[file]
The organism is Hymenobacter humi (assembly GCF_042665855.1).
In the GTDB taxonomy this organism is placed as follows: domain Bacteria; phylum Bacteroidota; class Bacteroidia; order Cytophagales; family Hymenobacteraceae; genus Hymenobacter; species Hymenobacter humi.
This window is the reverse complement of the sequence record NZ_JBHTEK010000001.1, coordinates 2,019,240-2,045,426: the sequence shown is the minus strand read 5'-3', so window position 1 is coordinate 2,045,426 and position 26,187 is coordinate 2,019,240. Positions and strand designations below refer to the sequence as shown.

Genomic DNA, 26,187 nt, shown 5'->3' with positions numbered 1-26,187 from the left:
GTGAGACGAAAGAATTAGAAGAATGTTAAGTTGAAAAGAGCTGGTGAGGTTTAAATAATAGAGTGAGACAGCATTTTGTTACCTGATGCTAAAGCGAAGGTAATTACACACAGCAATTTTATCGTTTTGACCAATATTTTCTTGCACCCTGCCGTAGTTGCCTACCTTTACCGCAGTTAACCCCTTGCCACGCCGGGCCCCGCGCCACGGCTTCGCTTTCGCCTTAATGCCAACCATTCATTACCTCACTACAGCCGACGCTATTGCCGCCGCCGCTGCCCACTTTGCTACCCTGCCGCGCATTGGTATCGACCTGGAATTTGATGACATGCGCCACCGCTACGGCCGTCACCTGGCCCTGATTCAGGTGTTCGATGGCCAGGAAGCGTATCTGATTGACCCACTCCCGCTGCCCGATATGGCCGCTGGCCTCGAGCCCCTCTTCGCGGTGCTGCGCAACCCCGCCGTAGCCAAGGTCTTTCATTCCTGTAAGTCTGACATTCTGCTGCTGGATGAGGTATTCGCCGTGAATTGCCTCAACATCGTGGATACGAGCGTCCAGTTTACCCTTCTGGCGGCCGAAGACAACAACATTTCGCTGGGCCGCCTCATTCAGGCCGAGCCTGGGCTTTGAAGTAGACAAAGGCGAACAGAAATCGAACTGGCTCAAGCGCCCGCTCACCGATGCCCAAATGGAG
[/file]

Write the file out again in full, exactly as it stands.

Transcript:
The organism is Hymenobacter humi (assembly GCF_042665855.1).
In the GTDB taxonomy this organism is placed as follows: domain Bacteria; phylum Bacteroidota; class Bacteroidia; order Cytophagales; family Hymenobacteraceae; genus Hymenobacter; species Hymenobacter humi.
This window is the reverse complement of the sequence record NZ_JBHTEK010000001.1, coordinates 2,019,240-2,045,426: the sequence shown is the minus strand read 5'-3', so window position 1 is coordinate 2,045,426 and position 26,187 is coordinate 2,019,240. Positions and strand designations below refer to the sequence as shown.

Genomic DNA, 26,187 nt, shown 5'->3' with positions numbered 1-26,187 from the left:
GTGAGACGAAAGAATTAGAAGAATGTTAAGTTGAAAAGAGCTGGTGAGGTTTAAATAATAGAGTGAGACAGCATTTTGTTACCTGATGCTAAAGCGAAGGTAATTACACACAGCAATTTTATCGTTTTGACCAATATTTTCTTGCACCCTGCCGTAGTTGCCTACCTTTACCGCAGTTAACCCCTTGCCACGCCGGGCCCCGCGCCACGGCTTCGCTTTCGCCTTAATGCCAACCATTCATTACCTCACTACAGCCGACGCTATTGCCGCCGCCGCTGCCCACTTTGCTACCCTGCCGCGCATTGGTATCGACCTGGAATTTGATGACATGCGCCACCGCTACGGCCGTCACCTGGCCCTGATTCAGGTGTTCGATGGCCAGGAAGCGTATCTGATTGACCCACTCCCGCTGCCCGATATGGCCGCTGGCCTCGAGCCCCTCTTCGCGGTGCTGCGCAACCCCGCCGTAGCCAAGGTCTTTCATTCCTGTAAGTCTGACATTCTGCTGCTGGATGAGGTATTCGCCGTGAATTGCCTCAACATCGTGGATACGAGCGTCCAGTTTACCCTTCTGGCGGCCGAAGACAACAACATTTCGCTGGGCCGCCTCATTCAGGCCGAGCCTGGGCTTTGAAGTAGACAAAGGCGAACAGAAATCGAACTGGCTCAAGCGCCCGCTCACCGATGCCCAAATGGAG